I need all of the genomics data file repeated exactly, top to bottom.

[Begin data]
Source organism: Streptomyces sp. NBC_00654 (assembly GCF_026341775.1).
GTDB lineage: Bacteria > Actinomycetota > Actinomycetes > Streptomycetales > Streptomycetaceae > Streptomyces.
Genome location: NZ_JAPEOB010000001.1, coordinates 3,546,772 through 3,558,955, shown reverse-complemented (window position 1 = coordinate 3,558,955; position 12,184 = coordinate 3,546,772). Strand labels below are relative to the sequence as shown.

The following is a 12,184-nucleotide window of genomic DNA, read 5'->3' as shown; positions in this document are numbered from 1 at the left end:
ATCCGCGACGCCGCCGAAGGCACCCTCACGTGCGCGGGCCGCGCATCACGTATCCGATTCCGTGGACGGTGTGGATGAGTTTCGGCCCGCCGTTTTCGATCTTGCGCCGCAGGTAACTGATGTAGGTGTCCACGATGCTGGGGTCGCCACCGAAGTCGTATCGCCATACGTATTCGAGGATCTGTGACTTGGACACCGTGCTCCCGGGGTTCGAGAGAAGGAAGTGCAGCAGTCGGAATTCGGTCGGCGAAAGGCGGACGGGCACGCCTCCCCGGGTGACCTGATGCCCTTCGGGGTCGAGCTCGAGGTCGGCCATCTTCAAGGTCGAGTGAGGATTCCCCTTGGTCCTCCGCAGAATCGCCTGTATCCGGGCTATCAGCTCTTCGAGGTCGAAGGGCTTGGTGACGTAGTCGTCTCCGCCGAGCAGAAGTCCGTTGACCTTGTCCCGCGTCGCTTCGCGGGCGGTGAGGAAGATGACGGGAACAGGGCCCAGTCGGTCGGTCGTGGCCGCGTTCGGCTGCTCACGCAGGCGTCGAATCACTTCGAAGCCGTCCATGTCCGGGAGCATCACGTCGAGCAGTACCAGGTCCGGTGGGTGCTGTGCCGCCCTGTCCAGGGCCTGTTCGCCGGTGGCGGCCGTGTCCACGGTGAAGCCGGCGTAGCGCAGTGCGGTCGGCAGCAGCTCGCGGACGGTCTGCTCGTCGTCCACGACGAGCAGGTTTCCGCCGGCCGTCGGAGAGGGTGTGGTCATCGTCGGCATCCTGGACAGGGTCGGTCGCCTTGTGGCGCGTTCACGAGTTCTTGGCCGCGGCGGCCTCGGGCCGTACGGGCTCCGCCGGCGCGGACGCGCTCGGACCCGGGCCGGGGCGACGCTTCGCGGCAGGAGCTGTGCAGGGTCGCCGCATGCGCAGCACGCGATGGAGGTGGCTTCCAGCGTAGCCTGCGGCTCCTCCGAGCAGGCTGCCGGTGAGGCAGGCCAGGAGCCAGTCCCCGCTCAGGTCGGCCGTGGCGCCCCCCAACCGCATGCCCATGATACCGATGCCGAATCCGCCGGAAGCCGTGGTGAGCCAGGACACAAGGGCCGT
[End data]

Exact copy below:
Source organism: Streptomyces sp. NBC_00654 (assembly GCF_026341775.1).
GTDB lineage: Bacteria > Actinomycetota > Actinomycetes > Streptomycetales > Streptomycetaceae > Streptomyces.
Genome location: NZ_JAPEOB010000001.1, coordinates 3,546,772 through 3,558,955, shown reverse-complemented (window position 1 = coordinate 3,558,955; position 12,184 = coordinate 3,546,772). Strand labels below are relative to the sequence as shown.

The following is a 12,184-nucleotide window of genomic DNA, read 5'->3' as shown; positions in this document are numbered from 1 at the left end:
ATCCGCGACGCCGCCGAAGGCACCCTCACGTGCGCGGGCCGCGCATCACGTATCCGATTCCGTGGACGGTGTGGATGAGTTTCGGCCCGCCGTTTTCGATCTTGCGCCGCAGGTAACTGATGTAGGTGTCCACGATGCTGGGGTCGCCACCGAAGTCGTATCGCCATACGTATTCGAGGATCTGTGACTTGGACACCGTGCTCCCGGGGTTCGAGAGAAGGAAGTGCAGCAGTCGGAATTCGGTCGGCGAAAGGCGGACGGGCACGCCTCCCCGGGTGACCTGATGCCCTTCGGGGTCGAGCTCGAGGTCGGCCATCTTCAAGGTCGAGTGAGGATTCCCCTTGGTCCTCCGCAGAATCGCCTGTATCCGGGCTATCAGCTCTTCGAGGTCGAAGGGCTTGGTGACGTAGTCGTCTCCGCCGAGCAGAAGTCCGTTGACCTTGTCCCGCGTCGCTTCGCGGGCGGTGAGGAAGATGACGGGAACAGGGCCCAGTCGGTCGGTCGTGGCCGCGTTCGGCTGCTCACGCAGGCGTCGAATCACTTCGAAGCCGTCCATGTCCGGGAGCATCACGTCGAGCAGTACCAGGTCCGGTGGGTGCTGTGCCGCCCTGTCCAGGGCCTGTTCGCCGGTGGCGGCCGTGTCCACGGTGAAGCCGGCGTAGCGCAGTGCGGTCGGCAGCAGCTCGCGGACGGTCTGCTCGTCGTCCACGACGAGCAGGTTTCCGCCGGCCGTCGGAGAGGGTGTGGTCATCGTCGGCATCCTGGACAGGGTCGGTCGCCTTGTGGCGCGTTCACGAGTTCTTGGCCGCGGCGGCCTCGGGCCGTACGGGCTCCGCCGGCGCGGACGCGCTCGGACCCGGGCCGGGGCGACGCTTCGCGGCAGGAGCTGTGCAGGGTCGCCGCATGCGCAGCACGCGATGGAGGTGGCTTCCAGCGTAGCCTGCGGCTCCTCCGAGCAGGCTGCCGGTGAGGCAGGCCAGGAGCCAGTCCCCGCTCAGGTCGGCCGTGGCGCCCCCCAACCGCATGCCCATGATACCGATGCCGAATCCGCCGGAAGCCGTGGTGAGCCAGGACACAAGGGCCGT